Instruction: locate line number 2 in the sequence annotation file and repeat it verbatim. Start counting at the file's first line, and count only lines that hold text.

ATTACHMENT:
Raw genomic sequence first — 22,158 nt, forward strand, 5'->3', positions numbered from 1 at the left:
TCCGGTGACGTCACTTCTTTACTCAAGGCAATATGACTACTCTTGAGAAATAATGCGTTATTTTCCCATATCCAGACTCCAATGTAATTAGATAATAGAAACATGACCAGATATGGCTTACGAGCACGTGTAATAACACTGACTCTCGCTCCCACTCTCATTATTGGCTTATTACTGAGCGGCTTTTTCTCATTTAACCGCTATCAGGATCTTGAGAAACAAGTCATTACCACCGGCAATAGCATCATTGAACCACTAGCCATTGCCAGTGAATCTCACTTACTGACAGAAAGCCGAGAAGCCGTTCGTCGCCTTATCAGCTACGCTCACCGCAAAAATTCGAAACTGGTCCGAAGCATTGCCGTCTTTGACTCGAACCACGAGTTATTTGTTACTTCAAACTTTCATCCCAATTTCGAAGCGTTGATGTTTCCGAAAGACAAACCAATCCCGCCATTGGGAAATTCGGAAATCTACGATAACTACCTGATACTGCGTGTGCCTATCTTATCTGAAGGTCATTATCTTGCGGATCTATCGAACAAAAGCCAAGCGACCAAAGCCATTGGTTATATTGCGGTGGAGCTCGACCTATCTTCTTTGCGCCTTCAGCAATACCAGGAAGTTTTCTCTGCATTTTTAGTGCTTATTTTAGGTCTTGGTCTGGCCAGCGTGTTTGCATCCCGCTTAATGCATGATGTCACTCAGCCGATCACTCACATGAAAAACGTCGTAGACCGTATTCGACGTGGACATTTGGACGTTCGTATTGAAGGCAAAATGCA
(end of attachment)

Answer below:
TCCGGTGACGTCACTTCTTTACTCAAGGCAATATGACTACTCTTGAGAAATAATGCGTTATTTTCCCATATCCAGACTCCAATGTAATTAGATAATAGAAACATGACCAGATATGGCTTACGAGCACGTGTAATAACACTGACTCTCGCTCCCACTCTCATTATTGGCTTATTACTGAGCGGCTTTTTCTCATTTAACCGCTATCAGGATCTTGAGAAACAAGTCATTACCACCGGCAATAGCATCATTGAACCACTAGCCATTGCCAGTGAATCTCACTTACTGACAGAAAGCCGAGAAGCCGTTCGTCGCCTTATCAGCTACGCTCACCGCAAAAATTCGAAACTGGTCCGAAGCATTGCCGTCTTTGACTCGAACCACGAGTTATTTGTTACTTCAAACTTTCATCCCAATTTCGAAGCGTTGATGTTTCCGAAAGACAAACCAATCCCGCCATTGGGAAATTCGGAAATCTACGATAACTACCTGATACTGCGTGTGCCTATCTTATCTGAAGGTCATTATCTTGCGGATCTATCGAACAAAAGCCAAGCGACCAAAGCCATTGGTTATATTGCGGTGGAGCTCGACCTATCTTCTTTGCGCCTTCAGCAATACCAGGAAGTTTTCTCTGCATTTTTAGTGCTTATTTTAGGTCTTGGTCTGGCCAGCGTGTTTGCATCCCGCTTAATGCATGATGTCACTCAGCCGATCACTCACATGAAAAACGTCGTAGACCGTATTCGACGTGGACATTTGGACGTTCGTATTGAAGGCAAAATGCA